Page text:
The concept of students documenting and reflecting on work is not new... but in the wake of standardized testing and pressurized exams, they've taken a back-seat to traditional assessment.
Schools using portfolios are typically driven by one of these questions:
How can we show we value learning when it is not directly related to an exam?
How can we see learning when it is not directly related to an exam?
How can we systematically capture learning in skills as well as knowledge?
How can we show and value growth in learning? In making mistakes?
Portfolios have been waiting for a time when exams have been canceled and when teachers are searching for new tools to use for assessment. School closures as a result of Covid-19 may offer that exact opportunity for portfolios to transition to the digital age.
At High Tech High, we used Digital Portfolios (or DP's) to document student learning. These portfolios were worked on during and after every project to varying degrees. Some teachers invested a lot of time in supporting students to create beautiful portfolios of learning... for others it was something just done at the end of a project.
These DP's were often used as a tool to help students document and reflect on the learning unfolding all around them while working with projects. They supported students in unpacking what was significant, what was challenging and how they were growing. DP's stayed with students throughout their time at High Tech High, providing an opportunity to see growth as students aged. And an opportunity to remember the experiences they had.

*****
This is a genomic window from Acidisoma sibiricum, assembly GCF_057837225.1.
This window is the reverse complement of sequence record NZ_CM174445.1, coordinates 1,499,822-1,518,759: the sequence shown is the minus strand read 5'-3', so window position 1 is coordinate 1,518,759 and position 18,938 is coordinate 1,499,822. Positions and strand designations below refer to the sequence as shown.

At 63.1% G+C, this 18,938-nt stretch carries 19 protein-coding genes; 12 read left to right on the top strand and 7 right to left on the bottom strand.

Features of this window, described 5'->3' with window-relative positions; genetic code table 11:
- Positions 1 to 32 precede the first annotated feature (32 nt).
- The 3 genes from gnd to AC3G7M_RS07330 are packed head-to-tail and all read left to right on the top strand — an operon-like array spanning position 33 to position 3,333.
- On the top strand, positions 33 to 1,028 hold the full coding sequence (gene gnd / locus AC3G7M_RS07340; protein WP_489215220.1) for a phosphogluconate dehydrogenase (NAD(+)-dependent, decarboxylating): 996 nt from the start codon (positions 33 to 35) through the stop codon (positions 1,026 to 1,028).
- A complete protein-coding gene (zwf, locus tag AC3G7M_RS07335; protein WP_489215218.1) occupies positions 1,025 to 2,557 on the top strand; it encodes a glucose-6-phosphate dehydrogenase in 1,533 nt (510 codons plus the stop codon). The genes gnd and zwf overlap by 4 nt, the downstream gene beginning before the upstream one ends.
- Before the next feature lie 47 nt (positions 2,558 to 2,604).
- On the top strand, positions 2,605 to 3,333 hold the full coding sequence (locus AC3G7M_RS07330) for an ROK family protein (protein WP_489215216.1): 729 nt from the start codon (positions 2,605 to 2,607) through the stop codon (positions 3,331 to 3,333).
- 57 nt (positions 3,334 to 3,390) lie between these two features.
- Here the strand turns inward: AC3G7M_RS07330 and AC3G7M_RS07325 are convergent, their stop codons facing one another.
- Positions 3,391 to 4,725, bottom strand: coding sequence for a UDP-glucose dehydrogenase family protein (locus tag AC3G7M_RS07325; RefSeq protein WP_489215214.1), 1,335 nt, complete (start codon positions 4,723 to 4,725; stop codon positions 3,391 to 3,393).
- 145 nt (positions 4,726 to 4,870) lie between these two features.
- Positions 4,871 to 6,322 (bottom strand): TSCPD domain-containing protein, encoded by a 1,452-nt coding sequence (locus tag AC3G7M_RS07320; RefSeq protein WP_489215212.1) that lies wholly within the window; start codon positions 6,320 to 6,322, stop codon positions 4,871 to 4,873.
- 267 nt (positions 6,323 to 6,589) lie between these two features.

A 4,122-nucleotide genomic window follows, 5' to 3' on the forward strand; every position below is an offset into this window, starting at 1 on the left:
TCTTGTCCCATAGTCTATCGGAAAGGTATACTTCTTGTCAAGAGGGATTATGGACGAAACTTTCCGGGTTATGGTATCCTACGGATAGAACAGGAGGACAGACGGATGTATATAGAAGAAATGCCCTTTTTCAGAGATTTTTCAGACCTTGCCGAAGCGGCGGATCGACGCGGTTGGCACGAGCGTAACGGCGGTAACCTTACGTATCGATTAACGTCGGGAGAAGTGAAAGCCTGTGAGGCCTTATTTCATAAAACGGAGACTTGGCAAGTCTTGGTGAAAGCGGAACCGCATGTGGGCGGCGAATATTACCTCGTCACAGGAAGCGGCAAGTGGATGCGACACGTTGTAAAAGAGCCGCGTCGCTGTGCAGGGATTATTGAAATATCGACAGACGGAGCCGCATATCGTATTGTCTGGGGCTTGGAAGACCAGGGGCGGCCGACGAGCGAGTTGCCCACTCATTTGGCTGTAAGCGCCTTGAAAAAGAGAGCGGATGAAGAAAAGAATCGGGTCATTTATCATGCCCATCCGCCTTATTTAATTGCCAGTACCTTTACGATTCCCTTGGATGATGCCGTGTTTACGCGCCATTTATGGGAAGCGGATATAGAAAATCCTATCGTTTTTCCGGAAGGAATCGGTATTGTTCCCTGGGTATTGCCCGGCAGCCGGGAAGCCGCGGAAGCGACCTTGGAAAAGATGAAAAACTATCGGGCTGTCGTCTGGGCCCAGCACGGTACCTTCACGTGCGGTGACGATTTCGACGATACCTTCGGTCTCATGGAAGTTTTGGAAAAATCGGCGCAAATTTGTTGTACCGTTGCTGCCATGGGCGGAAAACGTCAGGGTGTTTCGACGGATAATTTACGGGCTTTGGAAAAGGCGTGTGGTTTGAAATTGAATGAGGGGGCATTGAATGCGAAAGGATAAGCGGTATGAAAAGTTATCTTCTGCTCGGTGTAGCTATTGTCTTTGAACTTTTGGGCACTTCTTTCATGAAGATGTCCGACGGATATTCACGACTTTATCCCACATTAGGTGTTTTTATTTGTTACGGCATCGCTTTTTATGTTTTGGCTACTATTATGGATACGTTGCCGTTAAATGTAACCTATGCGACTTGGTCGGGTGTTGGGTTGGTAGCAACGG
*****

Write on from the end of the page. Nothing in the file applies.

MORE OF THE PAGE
Digital Portfolios were not just created for the sake of creating something. Students had to use them in other student-driven assessment practices as well. Student-Led Conferences, Presentations of Learning and Exhibition almost always required students to update and show their DP.
For some time, Digital Portfolios were also public on the High Tech High homepage... creating a very authentic audience. Anyone, anywhere, anytime could see the work that individual students were doing. It motivated students to reflect deeply, document beautiful and make sure everything was spelled correctly.
As more schools use portfolios, universities are following suit. In the USA alone, over 80 higher learning institutions are now accepting portfolios in lieu of standardized test scores.
If we really want to value something other than test preparation, we need student-driven tools that capture all kinds of learning.
It's the Digital Portfolio's time to shine.